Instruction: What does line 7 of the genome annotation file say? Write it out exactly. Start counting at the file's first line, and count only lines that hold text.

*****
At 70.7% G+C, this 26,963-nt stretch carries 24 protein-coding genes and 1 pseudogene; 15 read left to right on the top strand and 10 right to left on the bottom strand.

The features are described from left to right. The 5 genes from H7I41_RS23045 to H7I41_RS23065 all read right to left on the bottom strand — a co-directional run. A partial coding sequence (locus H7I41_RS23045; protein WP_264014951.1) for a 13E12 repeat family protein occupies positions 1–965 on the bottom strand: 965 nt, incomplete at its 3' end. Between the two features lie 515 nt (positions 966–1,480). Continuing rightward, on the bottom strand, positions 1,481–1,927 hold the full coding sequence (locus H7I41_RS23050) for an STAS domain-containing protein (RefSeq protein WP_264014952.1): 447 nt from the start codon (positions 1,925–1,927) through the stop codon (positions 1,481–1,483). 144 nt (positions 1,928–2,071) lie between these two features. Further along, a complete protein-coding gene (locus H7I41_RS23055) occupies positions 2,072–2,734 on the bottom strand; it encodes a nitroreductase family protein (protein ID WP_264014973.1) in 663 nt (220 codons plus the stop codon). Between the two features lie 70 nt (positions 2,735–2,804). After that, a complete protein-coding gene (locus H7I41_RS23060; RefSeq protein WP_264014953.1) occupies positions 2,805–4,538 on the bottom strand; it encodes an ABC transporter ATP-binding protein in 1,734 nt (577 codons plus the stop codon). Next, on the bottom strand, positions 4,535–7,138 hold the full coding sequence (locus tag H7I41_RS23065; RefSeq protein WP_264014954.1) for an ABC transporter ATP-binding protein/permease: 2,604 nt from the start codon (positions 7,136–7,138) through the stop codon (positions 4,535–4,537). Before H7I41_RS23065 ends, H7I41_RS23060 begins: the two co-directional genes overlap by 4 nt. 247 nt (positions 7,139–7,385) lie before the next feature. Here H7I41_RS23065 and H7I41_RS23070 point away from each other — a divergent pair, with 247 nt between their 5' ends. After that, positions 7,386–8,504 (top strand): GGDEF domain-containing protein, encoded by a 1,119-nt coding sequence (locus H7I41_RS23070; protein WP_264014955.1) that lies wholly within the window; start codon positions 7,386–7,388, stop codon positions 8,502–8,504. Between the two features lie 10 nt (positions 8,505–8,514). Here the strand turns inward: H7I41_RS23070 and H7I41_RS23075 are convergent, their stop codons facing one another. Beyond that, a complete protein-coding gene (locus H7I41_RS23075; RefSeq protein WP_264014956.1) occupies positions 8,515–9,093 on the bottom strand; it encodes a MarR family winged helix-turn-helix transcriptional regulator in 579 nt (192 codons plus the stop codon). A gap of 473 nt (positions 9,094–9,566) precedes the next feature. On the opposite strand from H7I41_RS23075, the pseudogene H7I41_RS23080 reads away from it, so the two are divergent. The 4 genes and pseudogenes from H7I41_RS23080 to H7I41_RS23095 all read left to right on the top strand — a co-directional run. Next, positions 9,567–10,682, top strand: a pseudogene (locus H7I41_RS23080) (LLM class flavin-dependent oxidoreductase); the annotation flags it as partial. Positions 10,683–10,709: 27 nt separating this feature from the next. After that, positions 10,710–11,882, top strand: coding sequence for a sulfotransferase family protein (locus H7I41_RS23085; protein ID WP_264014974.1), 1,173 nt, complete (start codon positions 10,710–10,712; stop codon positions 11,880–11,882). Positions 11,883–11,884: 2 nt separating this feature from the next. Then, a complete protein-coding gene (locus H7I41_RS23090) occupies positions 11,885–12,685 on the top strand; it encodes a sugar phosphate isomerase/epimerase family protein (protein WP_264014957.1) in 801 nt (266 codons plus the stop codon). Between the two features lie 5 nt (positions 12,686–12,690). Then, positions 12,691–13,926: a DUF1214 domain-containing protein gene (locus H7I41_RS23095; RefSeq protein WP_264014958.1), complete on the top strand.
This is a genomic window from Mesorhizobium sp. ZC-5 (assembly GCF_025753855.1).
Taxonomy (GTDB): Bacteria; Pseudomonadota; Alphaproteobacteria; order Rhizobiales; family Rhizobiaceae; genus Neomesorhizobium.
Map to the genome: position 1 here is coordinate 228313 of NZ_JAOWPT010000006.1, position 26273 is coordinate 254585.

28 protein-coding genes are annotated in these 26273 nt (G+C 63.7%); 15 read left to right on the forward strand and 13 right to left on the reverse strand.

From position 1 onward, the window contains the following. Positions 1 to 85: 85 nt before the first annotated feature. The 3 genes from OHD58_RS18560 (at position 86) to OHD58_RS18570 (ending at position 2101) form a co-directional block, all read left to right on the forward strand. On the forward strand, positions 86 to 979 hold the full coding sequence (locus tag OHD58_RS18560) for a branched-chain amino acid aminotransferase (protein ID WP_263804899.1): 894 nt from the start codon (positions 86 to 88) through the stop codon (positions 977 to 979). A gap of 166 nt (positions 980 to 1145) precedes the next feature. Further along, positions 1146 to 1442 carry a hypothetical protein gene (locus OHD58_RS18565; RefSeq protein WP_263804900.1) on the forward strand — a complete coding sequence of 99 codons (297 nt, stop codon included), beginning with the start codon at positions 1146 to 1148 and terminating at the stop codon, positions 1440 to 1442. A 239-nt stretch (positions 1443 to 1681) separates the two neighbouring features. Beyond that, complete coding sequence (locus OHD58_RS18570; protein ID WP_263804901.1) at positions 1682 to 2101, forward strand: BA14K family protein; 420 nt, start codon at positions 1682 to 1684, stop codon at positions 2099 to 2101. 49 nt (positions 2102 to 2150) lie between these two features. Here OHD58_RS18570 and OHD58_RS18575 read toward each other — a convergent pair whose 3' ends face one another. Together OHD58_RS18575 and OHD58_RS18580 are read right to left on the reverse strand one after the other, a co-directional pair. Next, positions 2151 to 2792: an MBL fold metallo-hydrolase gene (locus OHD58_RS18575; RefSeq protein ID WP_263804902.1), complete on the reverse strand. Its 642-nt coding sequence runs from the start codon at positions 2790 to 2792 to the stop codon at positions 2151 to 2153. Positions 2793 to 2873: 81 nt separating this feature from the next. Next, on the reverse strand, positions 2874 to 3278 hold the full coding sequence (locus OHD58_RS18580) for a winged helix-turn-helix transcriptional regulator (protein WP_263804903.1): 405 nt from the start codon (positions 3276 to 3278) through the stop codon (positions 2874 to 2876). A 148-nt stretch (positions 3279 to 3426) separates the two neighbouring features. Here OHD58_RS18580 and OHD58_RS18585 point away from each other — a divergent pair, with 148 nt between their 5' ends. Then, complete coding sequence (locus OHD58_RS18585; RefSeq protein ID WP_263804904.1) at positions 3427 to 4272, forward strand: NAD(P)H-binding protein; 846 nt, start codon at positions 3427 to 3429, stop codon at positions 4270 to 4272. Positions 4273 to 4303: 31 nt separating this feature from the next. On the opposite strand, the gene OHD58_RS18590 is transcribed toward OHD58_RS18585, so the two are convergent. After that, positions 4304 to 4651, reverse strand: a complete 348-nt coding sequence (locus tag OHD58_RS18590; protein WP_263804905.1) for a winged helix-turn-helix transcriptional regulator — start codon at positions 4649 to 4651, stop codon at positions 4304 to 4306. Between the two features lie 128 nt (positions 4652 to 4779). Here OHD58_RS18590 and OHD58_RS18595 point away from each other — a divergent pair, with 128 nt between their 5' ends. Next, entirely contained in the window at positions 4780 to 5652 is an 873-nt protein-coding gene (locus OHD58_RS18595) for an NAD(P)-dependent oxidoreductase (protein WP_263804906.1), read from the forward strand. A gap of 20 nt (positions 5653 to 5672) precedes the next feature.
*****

From position 1 onward, the window contains the following. Positions 1 to 85: 85 nt before the first annotated feature. The 3 genes from OHD58_RS18560 (at position 86) to OHD58_RS18570 (ending at position 2101) form a co-directional block, all read left to right on the forward strand. On the forward strand, positions 86 to 979 hold the full coding sequence (locus tag OHD58_RS18560) for a branched-chain amino acid aminotransferase (protein ID WP_263804899.1): 894 nt from the start codon (positions 86 to 88) through the stop codon (positions 977 to 979). A gap of 166 nt (positions 980 to 1145) precedes the next feature. Further along, positions 1146 to 1442 carry a hypothetical protein gene (locus OHD58_RS18565; RefSeq protein WP_263804900.1) on the forward strand — a complete coding sequence of 99 codons (297 nt, stop codon included), beginning with the start codon at positions 1146 to 1148 and terminating at the stop codon, positions 1440 to 1442. A 239-nt stretch (positions 1443 to 1681) separates the two neighbouring features. Beyond that, complete coding sequence (locus OHD58_RS18570; protein ID WP_263804901.1) at positions 1682 to 2101, forward strand: BA14K family protein; 420 nt, start codon at positions 1682 to 1684, stop codon at positions 2099 to 2101. 49 nt (positions 2102 to 2150) lie between these two features. Here OHD58_RS18570 and OHD58_RS18575 read toward each other — a convergent pair whose 3' ends face one another. Together OHD58_RS18575 and OHD58_RS18580 are read right to left on the reverse strand one after the other, a co-directional pair. Next, positions 2151 to 2792: an MBL fold metallo-hydrolase gene (locus OHD58_RS18575; RefSeq protein ID WP_263804902.1), complete on the reverse strand. Its 642-nt coding sequence runs from the start codon at positions 2790 to 2792 to the stop codon at positions 2151 to 2153. Positions 2793 to 2873: 81 nt separating this feature from the next. Next, on the reverse strand, positions 2874 to 3278 hold the full coding sequence (locus OHD58_RS18580) for a winged helix-turn-helix transcriptional regulator (protein WP_263804903.1): 405 nt from the start codon (positions 3276 to 3278) through the stop codon (positions 2874 to 2876). A 148-nt stretch (positions 3279 to 3426) separates the two neighbouring features. Here OHD58_RS18580 and OHD58_RS18585 point away from each other — a divergent pair, with 148 nt between their 5' ends. Then, complete coding sequence (locus OHD58_RS18585; RefSeq protein ID WP_263804904.1) at positions 3427 to 4272, forward strand: NAD(P)H-binding protein; 846 nt, start codon at positions 3427 to 3429, stop codon at positions 4270 to 4272. Positions 4273 to 4303: 31 nt separating this feature from the next. On the opposite strand, the gene OHD58_RS18590 is transcribed toward OHD58_RS18585, so the two are convergent. After that, positions 4304 to 4651, reverse strand: a complete 348-nt coding sequence (locus tag OHD58_RS18590; protein WP_263804905.1) for a winged helix-turn-helix transcriptional regulator — start codon at positions 4649 to 4651, stop codon at positions 4304 to 4306. Between the two features lie 128 nt (positions 4652 to 4779). Here OHD58_RS18590 and OHD58_RS18595 point away from each other — a divergent pair, with 128 nt between their 5' ends. Next, entirely contained in the window at positions 4780 to 5652 is an 873-nt protein-coding gene (locus OHD58_RS18595) for an NAD(P)-dependent oxidoreductase (protein WP_263804906.1), read from the forward strand. A gap of 20 nt (positions 5653 to 5672) precedes the next feature.